Meanwhile, in emerging economies – e…

Rickets returns as poor families find healthy diets unaffordable

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[UK children are now suffering from Victorian poverty diseases such as rickets owing to growing wealth inequality. *RON*]
Tracy McVeighThe Observer, 30 August 2014
Poverty is forcing people to have dangerously poor diets and is leading to the return of rickets and gout – diseases of the Victorian age that affect bones and joints – according the UK Faculty of Public Health.

The public health professionals' body will call for a national food policy,including a sugar tax, as concerns rise over malnutrition and vitamin deficiencies in British children. It will also appeal for all political parties to back a living wage to help combat the illnesses.

Doctors and hospitals are seeing a rise in children suffering from ailments caused by poor diet and the faculty has linked the trend to people's inability to afford quality food. Latest figures show there has been a 19% increase in people hospitalised in England and Wales for malnutrition over the p…

Dubbed Terrorists, Mayans Fight Back Against Guatemalan Mining Projects

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[A shining example of the Canadian mining industry, beloved of Stephen Harper, hard at work. "Téodora Hernandez was shot in the head and left blind in one eye by two men who came to ask her why she would not let a road pass through her land. Francisco Javier Hernandez Peréz, a leading voice opposing the development, was doused in petrol and set alight in 2011 by hooded men who identified themselves as supporters of the mine. His wife, Victoría Yóc, witnessed the attack; her neighbours heard her screaming across the mountains. Others have stories of near misses: Miguel Angél Bámaca, a health worker who has documented cases of suspected poisoning, was shot at in his home." *RON*]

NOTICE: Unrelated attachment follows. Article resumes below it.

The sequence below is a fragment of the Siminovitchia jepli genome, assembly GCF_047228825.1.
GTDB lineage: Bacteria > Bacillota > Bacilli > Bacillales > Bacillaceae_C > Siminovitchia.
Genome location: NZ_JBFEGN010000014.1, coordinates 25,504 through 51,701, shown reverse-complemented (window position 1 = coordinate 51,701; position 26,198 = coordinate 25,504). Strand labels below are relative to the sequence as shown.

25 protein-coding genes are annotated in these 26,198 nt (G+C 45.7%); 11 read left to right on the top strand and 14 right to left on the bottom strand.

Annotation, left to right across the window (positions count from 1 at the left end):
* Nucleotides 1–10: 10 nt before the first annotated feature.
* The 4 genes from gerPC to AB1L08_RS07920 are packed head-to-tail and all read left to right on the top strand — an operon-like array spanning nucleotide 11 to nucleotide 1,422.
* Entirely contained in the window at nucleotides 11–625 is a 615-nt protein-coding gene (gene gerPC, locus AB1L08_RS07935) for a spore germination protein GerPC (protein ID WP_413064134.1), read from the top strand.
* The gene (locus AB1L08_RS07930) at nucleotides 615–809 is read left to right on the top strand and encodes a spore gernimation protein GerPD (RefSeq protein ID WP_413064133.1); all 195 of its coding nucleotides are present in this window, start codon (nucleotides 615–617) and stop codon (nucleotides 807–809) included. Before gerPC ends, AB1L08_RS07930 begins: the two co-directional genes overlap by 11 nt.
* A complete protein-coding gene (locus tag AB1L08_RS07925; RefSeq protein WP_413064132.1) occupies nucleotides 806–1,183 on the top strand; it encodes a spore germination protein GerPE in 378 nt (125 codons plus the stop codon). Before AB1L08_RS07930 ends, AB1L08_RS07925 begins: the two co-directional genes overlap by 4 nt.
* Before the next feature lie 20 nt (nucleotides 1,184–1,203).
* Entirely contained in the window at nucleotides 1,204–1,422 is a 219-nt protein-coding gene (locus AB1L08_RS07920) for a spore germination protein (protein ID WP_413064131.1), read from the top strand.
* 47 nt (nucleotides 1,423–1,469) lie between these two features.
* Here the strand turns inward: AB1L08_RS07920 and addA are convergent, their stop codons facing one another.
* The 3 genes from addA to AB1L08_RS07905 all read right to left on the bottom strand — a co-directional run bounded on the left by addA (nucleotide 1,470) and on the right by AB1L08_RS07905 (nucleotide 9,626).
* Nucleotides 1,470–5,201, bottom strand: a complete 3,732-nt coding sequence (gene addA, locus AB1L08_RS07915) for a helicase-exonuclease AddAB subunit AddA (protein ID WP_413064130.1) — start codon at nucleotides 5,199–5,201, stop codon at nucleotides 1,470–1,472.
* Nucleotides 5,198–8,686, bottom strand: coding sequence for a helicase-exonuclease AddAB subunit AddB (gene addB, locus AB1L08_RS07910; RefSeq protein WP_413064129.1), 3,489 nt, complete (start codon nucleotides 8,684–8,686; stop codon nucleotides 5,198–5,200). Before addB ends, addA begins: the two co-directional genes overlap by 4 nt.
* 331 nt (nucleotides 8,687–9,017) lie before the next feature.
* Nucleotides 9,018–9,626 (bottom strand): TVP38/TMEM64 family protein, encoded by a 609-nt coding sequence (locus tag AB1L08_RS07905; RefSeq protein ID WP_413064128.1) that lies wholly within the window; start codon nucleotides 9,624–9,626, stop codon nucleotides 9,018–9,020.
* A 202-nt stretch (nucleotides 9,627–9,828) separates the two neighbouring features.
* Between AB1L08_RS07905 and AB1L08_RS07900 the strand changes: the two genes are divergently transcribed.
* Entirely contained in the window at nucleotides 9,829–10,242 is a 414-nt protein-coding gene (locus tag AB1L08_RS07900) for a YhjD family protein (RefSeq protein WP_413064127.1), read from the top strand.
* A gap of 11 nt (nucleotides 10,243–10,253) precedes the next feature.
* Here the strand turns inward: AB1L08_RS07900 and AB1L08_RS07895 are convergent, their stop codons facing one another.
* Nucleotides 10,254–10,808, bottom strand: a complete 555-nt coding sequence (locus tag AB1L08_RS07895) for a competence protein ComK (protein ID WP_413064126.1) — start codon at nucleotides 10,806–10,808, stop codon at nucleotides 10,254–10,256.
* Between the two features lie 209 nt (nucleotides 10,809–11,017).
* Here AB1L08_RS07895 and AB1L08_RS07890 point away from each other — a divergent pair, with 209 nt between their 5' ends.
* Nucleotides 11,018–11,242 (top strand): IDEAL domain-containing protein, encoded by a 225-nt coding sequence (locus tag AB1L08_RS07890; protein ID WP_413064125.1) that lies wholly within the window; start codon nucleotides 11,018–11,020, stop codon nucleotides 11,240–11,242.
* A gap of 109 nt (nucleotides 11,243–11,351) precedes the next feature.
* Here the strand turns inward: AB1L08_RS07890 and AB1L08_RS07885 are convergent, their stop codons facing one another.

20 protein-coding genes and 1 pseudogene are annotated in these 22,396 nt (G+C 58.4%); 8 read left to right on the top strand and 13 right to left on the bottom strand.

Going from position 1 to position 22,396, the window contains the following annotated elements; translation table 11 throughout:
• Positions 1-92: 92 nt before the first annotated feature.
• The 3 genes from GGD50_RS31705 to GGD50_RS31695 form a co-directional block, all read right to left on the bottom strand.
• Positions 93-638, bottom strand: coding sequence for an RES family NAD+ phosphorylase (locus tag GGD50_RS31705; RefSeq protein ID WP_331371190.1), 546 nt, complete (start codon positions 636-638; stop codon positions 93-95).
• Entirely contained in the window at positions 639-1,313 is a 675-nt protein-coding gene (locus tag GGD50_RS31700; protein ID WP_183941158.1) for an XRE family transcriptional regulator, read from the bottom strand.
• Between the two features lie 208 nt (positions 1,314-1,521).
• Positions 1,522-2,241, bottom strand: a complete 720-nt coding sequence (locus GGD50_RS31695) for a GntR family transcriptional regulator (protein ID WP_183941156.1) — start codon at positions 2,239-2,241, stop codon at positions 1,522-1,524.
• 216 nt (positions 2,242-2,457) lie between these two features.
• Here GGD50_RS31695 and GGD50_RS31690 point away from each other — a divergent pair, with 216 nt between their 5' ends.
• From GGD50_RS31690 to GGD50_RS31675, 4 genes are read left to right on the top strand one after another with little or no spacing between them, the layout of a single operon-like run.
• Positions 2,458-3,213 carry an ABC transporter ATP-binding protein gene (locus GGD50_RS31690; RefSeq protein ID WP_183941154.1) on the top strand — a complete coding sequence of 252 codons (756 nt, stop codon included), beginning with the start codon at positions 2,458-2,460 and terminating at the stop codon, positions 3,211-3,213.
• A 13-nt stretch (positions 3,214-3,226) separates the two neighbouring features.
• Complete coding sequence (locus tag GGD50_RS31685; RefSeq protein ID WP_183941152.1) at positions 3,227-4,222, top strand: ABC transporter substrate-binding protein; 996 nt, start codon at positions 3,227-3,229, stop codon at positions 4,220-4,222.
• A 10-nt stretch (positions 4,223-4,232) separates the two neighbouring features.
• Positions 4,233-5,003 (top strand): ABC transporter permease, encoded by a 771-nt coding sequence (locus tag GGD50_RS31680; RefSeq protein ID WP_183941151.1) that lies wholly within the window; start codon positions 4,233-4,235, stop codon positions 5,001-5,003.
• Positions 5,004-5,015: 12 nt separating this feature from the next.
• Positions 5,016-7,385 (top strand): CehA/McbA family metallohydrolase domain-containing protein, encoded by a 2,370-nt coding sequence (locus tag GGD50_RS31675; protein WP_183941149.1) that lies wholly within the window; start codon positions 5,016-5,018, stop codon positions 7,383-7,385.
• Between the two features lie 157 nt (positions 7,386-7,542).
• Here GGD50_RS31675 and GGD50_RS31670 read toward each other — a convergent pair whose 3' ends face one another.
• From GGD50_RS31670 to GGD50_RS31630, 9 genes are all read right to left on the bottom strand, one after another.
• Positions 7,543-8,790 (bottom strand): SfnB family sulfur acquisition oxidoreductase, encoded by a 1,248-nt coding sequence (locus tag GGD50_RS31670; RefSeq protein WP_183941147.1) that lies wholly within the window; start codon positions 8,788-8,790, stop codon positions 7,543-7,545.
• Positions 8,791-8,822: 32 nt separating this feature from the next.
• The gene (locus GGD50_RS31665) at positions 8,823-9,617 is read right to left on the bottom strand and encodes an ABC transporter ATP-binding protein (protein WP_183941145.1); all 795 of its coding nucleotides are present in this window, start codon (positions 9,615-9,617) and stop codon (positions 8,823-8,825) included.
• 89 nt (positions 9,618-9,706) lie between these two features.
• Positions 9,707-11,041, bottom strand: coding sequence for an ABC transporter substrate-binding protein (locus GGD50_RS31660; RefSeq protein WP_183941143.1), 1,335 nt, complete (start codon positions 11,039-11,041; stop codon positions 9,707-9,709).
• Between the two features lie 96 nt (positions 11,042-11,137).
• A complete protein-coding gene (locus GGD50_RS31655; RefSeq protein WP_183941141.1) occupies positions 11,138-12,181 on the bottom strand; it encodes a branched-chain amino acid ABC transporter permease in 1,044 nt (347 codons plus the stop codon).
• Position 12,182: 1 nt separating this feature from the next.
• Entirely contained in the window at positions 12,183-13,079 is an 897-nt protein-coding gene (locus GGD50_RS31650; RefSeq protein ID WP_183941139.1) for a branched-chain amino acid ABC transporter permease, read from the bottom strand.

By Pete Guest, Newsweek, 29 August 2014
The road between the Guatemalan towns of San Miguel Ixtahuacán and Quetzaltenango is guarded by a dozen thin, young, Mayan men in baseball caps and hooded sweatshirts, who mill around a truck parked across the road. “If you…

Canadians Expose Foreign Worker 'Mess' In Oilsands

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[On the ongoing, disgraceful farce which is the Temporary Foreign Workers Program. *RON*]
CBC, on Huffington Post, 1 September 2014


Canadian tradesmen from a huge oilsands construction project are waving a red flag about safety hazards and near misses, which they blame on the use of foreign workers who aren't qualified and can't speak English.

"When you bring in a bunch of workers who are unqualified to do this job it's only a matter of time before you kill someone," said Les Jennings, who was an ironworker supervisor at the Husky Sunrise plant until a few weeks ago, when he quit in frustration.

"People are angry and upset," said journeyman ironworker Johnny Demosten, who is still working at the site. He said many of the foreign workers don't know crane hand signals and other safety precautions.

"If they are journeymen, they are supposed to know the signals. It's pretty dangerous."

There are 344 foreig…